Deep Album Cuts Vol. 86: New Edition

Next week BET will air the 3-part The New Edition Story, Bell Biv DeVoe have a new album coming out this month, and the whole group reunited on a recent Johnny Gill single that was on my top 20 R&B singles of 2016. So let's talk New Edition.

New Edition Deep Album Cuts (Spotify playlist):

1. Gimme Your Love
2. Pass The Beat
3. Ooh Baby
4. I'm Leaving You Again
5. Baby Love
6. Delicious
7. Hide And Seek
8. Whispers In Bed
9. Who Do You Trust
10. Singing Merry Christmas
11. Since I Don't Have You
12. Intro
13. That's The Way We're Livin'
14. Boys To Men
15. Where It All Started
16. Skit 2
17. I'm Comin' Home
18. Shop Around
19. Hear Me Out
20. One Love Interlude
21. Last Time

Tracks 1, 2 and 3 from Candy Girl (1983)
Tracks 4, 5, 6 and 7 from New Edition (1984)
Tracks 8 and 9 from All For Love (1985)
Track 10 from Christmas All Over The World (1985)
Track 11 from Under The Blue Moon (1986)
Tracks 12, 13, 14, 15, 16 and 17 from Heart Break (1988)
Tracks 18 and 19 from Home Again (1996)
Tracks 20 and 21 from One Love (2004)

There's an argument to be made that New Edition has influenced pop music history more than almost any group in my lifetime. They invented the modern boy band template for a couple generations of male vocal groups, from NKOTB and the other white boy bands that followed in their wake to the various R&B groups including Boyz II Men, mentored by Michael Bivins and named after a New Edition deep cut. Bobby Brown was arguably the first R&B star to routinely rap on his singles, and he and BBD helped make New Jack Swing a pop phenomenon, plus Johnny and Ralph had pretty respectable solo careers. If you removed New Edition from history, a huge chunk of popular music might not even exist.

The hits on New Edition were penned by outside writers, including Ray Parker Jr., but members of the group began writing deep cuts, including Ricky Bell and Ralph Tresvant's "I'm Leaving You Again," which was sampled on Bow Wow and Ciara's huge 2005 hit "Like You." And that basically established the pattern for most of the band's career, where many of their songs were written by group members but almost never the singles (with the exception of the 1996 comeback single "Hit Me Off," co-written by Michael Bivins and Ronnie DeVoe well after they penned several Bell Biv DeVoe hits). So deep cuts are really where you get a bit more of the group's perspective and some foreshadowing of their solo careers and offshoot groups.

It made the most sense to organize the group's catalog chronologically, since their sound changed with the times and you also hear their voices gradually deepen (well, except Ralph Tresvant's, I think he's had the same range since the first album). 1988's "If It Isn't Love" has always been my favorite New Edition hit and Heart Break follows suit as easily my favorite album of the bunch, great Jimmy Jam & Terry Lewis work during that fertile period between Control and Rhythm Nation. I'm surprised by the number of skits on Heart Break, because it doesn't seem like skits become customary on rap albums until 1989.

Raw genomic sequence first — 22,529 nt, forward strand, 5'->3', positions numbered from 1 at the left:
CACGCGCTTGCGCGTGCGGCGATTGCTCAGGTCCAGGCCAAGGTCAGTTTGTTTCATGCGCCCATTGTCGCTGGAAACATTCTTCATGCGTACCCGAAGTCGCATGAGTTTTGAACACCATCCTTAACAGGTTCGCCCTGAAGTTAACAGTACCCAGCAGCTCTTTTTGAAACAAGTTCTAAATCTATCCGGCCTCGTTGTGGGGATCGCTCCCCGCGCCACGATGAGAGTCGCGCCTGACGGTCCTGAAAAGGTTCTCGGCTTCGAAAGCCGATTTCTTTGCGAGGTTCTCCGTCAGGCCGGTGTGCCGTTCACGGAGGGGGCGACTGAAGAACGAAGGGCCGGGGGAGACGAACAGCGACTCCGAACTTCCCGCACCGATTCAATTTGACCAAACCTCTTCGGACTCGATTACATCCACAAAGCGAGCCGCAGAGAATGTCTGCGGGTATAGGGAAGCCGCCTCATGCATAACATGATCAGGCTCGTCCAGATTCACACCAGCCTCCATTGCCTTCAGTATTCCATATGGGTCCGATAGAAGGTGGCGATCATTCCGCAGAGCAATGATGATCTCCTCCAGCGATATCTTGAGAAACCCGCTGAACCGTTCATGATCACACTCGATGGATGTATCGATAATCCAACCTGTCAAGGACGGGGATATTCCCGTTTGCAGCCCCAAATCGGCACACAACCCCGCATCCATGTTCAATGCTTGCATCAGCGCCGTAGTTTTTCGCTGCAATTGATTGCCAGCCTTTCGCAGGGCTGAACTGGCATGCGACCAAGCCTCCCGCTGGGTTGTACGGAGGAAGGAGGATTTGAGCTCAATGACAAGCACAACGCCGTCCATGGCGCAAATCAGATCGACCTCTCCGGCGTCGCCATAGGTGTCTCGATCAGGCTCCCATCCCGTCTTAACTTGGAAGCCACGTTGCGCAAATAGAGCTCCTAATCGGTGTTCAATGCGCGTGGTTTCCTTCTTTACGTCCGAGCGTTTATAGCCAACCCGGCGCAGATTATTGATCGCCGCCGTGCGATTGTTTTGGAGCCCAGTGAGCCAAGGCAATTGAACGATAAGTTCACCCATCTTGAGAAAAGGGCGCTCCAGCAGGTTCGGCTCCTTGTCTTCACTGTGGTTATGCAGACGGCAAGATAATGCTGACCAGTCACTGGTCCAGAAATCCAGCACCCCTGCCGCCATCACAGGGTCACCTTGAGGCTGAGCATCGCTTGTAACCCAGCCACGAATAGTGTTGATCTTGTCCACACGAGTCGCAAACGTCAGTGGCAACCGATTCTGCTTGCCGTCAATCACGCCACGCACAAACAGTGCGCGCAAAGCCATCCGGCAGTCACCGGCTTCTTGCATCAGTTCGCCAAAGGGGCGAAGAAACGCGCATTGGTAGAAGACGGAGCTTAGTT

One of the most interesting things to me about New Edition's on again, off again relationship with Bobby Brown is that they both initially flopped after the split, with his solo debut and the remaining quartet's ill conceived doo wop covers album Under The Blue Moon both coming out in 1986 (and I was amused that it features "Since I Don't Have You," covered on another major group's footnote covers album, The Spaghetti Incident? by Guns 'N Roses, 7 years later). And then they rallied and came back big separately in 1988 with Heart Break and Don't Be Cruel, both multi platinum career high points. The two reunion albums haven't aged as well as the '80s stuff, but there's some solid circa 1996 and circa 2004 radio R&B on those records.

Previous playlists in the Deep Album Cuts series:
Vol. 1: Brandy
Vol. 2: Whitney Houston
Vol. 3: Madonna
Vol. 4: My Chemical Romance
Vol. 5: Brad Paisley
Vol. 6: George Jones
Vol. 7: The Doors
Vol. 8: Jay-Z
Vol. 9: Robin Thicke
Vol. 10: R. Kelly
Vol. 11: Fall Out Boy
Vol. 12: TLC
Vol. 13: Pink
Vol. 14: Queen
Vol. 15: Steely Dan
Vol. 16: Trick Daddy
Vol. 17: Paramore
Vol. 18: Elton John
Vol. 19: Missy Elliott
Vol. 20: Mariah Carey
Vol. 21: The Pretenders
Vol. 22: "Weird Al" Yankovic
Vol. 23: Tom Petty and the Heartbreakers
Vol. 24: Foo Fighters
Vol. 25: Counting Crows
Vol. 26: T.I.
Vol. 27: Jackson Browne
Vol. 28: Usher
Vol. 29: Mary J. Blige
Vol. 30: The Black Crowes
Vol. 31: Ne-Yo
Vol. 32: Blink-182
Vol. 33: One Direction
Vol. 34: Kelly Clarkson
Vol. 35: The B-52's
Vol. 36: Ludacris
Vol. 37: They Might Be Giants
Vol. 38: T-Pain
Vol. 39: Snoop Dogg
Vol. 40: Ciara
Vol. 41: Creedence Clearwater Revival
Vol. 42: Dwight Yoakam
Vol. 43: Demi Lovato
Vol. 44: Prince
Vol. 45: Duran Duran
Vol. 46: Rihanna
Vol. 47: Janet Jackson
Vol. 48: Sara Bareilles
Vol. 49: Motley Crue
Vol. 50: The Who
Vol. 51: Coldplay
Vol. 52: Alicia Keys
Vol. 53: Stone Temple Pilots
Vol. 54: David Bowie
Vol. 55: The Eagles
Vol. 56: The Beatles
Vol. 57: Beyonce
Vol. 58: Beanie Sigel
Vol. 59: A Tribe Called Quest
Vol. 60: Cheap Trick
Vol. 61: Guns N' Roses
Vol. 62: The Posies
Vol. 63: The Time
Vol. 64: Gucci Mane
Vol. 65: Violent Femmes
Vol. 66: Red Hot Chili Peppers
Vol. 67: Maxwell
Vol. 68: Parliament-Funkadelic
Vol. 69: Chevelle
Vol. 70: Ray Parker Jr. and Raydio
Vol. 71: Fantasia
Vol. 72: Heart
Vol. 73: Pitbull
Vol. 74: Nas
Vol. 75: Monica
Vol. 76: The Cars
Vol. 77: 112
Vol. 78: 2Pac
Vol. 79: Nelly
Vol. 80: Meat Loaf
Vol. 81: AC/DC
Vol. 82: Bruce Springsteen
Vol. 83: Pearl Jam
Vol. 84: Green Day
Vol. 85: George Michael and Wham!
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